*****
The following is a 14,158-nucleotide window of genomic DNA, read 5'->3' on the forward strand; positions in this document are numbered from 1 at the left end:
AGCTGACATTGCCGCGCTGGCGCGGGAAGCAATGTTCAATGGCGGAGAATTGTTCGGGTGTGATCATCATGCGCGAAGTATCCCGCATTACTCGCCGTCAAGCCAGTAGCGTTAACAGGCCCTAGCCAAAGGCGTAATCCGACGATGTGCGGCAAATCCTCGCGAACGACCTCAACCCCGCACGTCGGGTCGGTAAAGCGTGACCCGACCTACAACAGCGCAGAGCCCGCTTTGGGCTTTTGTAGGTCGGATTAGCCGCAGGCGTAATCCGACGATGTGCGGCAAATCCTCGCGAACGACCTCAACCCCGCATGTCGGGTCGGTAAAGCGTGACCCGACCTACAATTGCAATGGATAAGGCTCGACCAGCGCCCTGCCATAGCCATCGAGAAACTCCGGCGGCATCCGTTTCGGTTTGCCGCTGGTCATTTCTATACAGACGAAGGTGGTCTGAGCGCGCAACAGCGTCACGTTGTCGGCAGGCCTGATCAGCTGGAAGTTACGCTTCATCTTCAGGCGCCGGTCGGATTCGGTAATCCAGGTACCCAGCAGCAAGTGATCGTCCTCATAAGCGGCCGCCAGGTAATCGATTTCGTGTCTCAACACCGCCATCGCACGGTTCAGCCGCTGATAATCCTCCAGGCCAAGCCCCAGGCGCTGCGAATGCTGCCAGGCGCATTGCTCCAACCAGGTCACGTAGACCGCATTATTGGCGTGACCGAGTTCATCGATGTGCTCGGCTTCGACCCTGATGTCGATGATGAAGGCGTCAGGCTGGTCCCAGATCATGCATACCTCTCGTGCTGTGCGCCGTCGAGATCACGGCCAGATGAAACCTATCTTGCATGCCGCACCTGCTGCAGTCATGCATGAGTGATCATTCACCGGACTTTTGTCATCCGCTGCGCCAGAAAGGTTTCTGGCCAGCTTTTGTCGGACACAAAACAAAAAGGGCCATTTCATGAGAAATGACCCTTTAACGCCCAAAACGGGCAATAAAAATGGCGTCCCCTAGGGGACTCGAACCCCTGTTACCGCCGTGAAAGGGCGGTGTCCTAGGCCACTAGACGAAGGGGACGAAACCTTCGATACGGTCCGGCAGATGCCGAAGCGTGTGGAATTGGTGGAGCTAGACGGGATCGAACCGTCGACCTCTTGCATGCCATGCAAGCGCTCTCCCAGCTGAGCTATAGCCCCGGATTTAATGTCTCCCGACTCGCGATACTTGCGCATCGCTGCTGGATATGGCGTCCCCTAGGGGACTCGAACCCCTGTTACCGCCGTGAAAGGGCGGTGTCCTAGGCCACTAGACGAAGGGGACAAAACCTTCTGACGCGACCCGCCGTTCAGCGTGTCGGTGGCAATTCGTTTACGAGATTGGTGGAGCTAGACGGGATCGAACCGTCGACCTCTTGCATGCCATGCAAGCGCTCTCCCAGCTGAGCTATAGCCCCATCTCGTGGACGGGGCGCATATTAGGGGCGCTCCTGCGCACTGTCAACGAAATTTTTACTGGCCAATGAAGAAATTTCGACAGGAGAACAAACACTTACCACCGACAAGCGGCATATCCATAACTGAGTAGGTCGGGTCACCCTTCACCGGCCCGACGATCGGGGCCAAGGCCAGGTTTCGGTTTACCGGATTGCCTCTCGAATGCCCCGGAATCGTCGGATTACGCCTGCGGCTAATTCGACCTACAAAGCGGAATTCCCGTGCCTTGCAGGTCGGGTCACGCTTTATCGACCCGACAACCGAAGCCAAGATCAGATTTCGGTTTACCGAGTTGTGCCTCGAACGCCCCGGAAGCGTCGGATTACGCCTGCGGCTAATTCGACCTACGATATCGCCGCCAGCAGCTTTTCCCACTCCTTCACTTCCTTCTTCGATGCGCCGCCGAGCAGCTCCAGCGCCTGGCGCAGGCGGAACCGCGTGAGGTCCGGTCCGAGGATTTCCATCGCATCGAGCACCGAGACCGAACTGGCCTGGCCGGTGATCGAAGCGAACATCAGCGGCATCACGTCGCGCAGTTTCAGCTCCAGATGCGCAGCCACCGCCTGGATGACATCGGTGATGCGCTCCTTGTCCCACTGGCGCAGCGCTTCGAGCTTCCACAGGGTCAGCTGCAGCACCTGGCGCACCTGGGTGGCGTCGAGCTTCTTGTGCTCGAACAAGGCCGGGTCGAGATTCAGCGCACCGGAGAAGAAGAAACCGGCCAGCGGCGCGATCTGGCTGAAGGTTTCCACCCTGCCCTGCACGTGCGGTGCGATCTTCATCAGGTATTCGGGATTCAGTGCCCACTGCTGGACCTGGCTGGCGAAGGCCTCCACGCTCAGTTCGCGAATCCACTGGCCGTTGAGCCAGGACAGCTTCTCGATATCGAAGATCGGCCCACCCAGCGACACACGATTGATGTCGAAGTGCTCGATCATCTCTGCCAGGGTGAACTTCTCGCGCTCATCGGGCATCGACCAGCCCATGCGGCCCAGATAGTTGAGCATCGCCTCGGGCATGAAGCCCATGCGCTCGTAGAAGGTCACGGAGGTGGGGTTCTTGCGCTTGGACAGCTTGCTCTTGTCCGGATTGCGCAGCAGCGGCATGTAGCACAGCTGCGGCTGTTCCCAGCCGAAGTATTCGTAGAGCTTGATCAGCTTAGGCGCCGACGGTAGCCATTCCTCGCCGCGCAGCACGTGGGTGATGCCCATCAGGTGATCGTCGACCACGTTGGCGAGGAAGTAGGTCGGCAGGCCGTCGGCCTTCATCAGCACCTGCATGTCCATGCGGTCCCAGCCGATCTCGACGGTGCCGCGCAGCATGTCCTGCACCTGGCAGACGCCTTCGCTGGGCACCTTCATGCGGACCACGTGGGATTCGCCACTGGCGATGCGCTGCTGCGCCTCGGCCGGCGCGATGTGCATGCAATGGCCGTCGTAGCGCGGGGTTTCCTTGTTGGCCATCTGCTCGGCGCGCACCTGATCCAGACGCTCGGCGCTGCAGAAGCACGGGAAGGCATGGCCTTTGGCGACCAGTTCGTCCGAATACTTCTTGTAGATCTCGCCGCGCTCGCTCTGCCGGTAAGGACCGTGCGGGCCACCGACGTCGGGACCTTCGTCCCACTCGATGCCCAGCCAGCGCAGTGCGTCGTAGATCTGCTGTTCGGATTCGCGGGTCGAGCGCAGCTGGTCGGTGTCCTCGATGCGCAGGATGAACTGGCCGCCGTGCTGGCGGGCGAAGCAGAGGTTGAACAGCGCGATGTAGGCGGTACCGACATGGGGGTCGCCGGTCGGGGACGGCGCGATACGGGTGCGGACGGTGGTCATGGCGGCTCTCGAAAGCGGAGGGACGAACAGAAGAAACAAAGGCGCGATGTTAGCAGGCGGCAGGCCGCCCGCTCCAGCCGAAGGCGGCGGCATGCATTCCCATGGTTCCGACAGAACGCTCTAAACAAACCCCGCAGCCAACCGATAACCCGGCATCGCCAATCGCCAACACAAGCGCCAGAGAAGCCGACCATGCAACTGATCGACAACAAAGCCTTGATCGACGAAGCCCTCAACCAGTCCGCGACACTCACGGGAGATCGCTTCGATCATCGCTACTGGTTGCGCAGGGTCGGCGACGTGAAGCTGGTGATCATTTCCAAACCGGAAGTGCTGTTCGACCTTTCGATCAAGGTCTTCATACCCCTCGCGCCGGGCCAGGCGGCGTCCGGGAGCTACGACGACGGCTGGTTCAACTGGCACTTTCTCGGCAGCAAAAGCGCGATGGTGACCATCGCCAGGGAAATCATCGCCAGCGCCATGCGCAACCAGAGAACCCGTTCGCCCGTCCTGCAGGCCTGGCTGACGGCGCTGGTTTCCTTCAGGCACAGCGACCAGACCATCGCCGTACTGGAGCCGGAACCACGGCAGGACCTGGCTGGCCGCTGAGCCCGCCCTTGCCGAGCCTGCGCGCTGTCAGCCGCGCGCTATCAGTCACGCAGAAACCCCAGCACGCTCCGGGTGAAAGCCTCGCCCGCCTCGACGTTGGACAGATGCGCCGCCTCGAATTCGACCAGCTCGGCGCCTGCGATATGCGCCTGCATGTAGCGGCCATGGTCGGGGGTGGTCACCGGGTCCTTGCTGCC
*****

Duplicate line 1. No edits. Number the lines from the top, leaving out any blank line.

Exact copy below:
The following is a 14,158-nucleotide window of genomic DNA, read 5'->3' on the forward strand; positions in this document are numbered from 1 at the left end: